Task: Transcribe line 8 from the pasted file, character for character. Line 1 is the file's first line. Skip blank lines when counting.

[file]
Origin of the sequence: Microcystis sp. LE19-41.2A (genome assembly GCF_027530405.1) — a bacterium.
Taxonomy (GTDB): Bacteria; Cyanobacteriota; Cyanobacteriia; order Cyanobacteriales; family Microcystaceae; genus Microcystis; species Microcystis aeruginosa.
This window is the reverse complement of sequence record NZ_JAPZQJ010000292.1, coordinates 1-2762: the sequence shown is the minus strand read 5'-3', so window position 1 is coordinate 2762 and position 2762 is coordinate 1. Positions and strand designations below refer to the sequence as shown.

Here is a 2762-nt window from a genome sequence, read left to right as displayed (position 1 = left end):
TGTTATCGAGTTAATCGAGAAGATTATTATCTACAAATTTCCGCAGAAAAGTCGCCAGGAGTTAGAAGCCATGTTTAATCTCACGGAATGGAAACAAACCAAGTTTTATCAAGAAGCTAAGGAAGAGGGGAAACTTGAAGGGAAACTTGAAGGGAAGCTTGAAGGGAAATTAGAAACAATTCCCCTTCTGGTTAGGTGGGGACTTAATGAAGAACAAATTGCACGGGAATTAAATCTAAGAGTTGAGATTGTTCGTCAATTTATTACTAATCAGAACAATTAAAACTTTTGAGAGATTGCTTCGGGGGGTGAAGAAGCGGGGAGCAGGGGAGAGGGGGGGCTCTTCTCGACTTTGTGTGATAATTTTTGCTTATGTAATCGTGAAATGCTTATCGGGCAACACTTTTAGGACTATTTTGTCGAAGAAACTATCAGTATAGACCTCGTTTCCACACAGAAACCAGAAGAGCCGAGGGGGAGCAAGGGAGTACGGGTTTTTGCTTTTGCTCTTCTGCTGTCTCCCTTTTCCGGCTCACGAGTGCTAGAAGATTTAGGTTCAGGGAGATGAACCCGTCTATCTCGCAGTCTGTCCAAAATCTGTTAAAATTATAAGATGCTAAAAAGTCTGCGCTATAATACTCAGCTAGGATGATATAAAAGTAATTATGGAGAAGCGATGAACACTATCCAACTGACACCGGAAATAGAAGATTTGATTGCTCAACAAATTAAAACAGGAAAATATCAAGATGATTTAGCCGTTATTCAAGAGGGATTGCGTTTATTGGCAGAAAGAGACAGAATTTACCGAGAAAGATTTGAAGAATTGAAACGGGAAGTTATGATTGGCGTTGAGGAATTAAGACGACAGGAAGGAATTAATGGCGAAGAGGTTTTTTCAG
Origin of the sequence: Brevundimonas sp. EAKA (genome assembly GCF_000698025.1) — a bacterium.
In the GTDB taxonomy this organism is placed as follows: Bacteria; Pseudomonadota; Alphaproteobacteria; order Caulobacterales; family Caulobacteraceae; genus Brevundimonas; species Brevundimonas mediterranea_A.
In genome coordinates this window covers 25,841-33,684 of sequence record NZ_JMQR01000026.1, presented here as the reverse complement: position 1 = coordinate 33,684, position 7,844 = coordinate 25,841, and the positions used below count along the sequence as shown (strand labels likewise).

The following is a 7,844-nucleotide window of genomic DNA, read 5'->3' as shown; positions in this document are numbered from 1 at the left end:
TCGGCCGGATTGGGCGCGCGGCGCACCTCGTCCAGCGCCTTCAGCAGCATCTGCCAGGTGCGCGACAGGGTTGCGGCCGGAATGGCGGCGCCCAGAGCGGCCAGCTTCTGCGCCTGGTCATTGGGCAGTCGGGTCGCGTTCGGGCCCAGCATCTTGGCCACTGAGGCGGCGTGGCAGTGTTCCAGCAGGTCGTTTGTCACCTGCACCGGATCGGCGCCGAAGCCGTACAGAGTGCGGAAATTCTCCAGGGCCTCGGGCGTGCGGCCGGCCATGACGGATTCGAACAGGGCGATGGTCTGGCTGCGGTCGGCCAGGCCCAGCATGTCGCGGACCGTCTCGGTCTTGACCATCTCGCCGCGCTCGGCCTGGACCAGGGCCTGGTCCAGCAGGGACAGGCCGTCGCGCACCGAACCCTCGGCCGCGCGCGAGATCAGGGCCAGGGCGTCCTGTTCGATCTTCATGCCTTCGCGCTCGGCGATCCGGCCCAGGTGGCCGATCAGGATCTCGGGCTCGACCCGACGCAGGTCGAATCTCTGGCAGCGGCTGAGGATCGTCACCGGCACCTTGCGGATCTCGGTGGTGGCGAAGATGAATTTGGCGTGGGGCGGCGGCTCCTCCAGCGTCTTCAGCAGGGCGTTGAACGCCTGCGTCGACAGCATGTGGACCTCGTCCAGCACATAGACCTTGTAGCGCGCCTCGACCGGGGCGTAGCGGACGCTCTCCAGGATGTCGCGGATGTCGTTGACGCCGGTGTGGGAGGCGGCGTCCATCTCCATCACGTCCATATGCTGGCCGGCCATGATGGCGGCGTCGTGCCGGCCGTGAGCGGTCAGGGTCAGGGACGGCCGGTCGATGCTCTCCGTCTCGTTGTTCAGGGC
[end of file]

In genome coordinates this window covers 25,841-33,684 of sequence record NZ_JMQR01000026.1, presented here as the reverse complement: position 1 = coordinate 33,684, position 7,844 = coordinate 25,841, and the positions used below count along the sequence as shown (strand labels likewise).